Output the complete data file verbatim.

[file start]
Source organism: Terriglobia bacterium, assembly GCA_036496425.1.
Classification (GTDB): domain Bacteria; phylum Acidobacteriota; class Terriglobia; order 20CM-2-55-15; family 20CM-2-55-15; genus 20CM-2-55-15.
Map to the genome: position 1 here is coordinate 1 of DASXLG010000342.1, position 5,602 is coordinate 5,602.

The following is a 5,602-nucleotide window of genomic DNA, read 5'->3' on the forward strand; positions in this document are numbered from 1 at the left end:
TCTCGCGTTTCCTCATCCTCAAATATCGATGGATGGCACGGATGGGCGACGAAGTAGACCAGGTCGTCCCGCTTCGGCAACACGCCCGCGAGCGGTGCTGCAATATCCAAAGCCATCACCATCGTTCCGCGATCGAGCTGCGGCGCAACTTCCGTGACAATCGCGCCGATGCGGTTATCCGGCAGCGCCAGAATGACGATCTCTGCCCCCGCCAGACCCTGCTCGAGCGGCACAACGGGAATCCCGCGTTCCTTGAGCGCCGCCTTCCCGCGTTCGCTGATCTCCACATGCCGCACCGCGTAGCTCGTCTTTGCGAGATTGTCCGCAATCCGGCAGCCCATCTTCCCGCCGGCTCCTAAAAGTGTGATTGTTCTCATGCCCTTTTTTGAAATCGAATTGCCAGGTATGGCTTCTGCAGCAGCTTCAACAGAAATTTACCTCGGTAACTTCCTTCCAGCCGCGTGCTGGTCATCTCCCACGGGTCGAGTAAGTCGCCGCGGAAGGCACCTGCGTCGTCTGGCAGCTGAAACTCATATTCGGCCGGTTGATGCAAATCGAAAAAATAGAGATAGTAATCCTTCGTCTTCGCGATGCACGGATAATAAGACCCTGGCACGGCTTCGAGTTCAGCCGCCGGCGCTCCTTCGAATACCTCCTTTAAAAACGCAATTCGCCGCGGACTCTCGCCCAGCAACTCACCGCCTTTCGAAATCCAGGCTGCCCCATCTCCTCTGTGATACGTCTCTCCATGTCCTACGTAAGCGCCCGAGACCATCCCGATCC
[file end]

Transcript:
Source organism: Terriglobia bacterium, assembly GCA_036496425.1.
Classification (GTDB): domain Bacteria; phylum Acidobacteriota; class Terriglobia; order 20CM-2-55-15; family 20CM-2-55-15; genus 20CM-2-55-15.
Map to the genome: position 1 here is coordinate 1 of DASXLG010000342.1, position 5,602 is coordinate 5,602.

The following is a 5,602-nucleotide window of genomic DNA, read 5'->3' on the forward strand; positions in this document are numbered from 1 at the left end:
TCTCGCGTTTCCTCATCCTCAAATATCGATGGATGGCACGGATGGGCGACGAAGTAGACCAGGTCGTCCCGCTTCGGCAACACGCCCGCGAGCGGTGCTGCAATATCCAAAGCCATCACCATCGTTCCGCGATCGAGCTGCGGCGCAACTTCCGTGACAATCGCGCCGATGCGGTTATCCGGCAGCGCCAGAATGACGATCTCTGCCCCCGCCAGACCCTGCTCGAGCGGCACAACGGGAATCCCGCGTTCCTTGAGCGCCGCCTTCCCGCGTTCGCTGATCTCCACATGCCGCACCGCGTAGCTCGTCTTTGCGAGATTGTCCGCAATCCGGCAGCCCATCTTCCCGCCGGCTCCTAAAAGTGTGATTGTTCTCATGCCCTTTTTTGAAATCGAATTGCCAGGTATGGCTTCTGCAGCAGCTTCAACAGAAATTTACCTCGGTAACTTCCTTCCAGCCGCGTGCTGGTCATCTCCCACGGGTCGAGTAAGTCGCCGCGGAAGGCACCTGCGTCGTCTGGCAGCTGAAACTCATATTCGGCCGGTTGATGCAAATCGAAAAAATAGAGATAGTAATCCTTCGTCTTCGCGATGCACGGATAATAAGACCCTGGCACGGCTTCGAGTTCAGCCGCCGGCGCTCCTTCGAATACCTCCTTTAAAAACGCAATTCGCCGCGGACTCTCGCCCAGCAACTCACCGCCTTTCGAAATCCAGGCTGCCCCATCTCCTCTGTGATACGTCTCTCCATGTCCTACGTAAGCGCCCGAGACCATCCCGATCC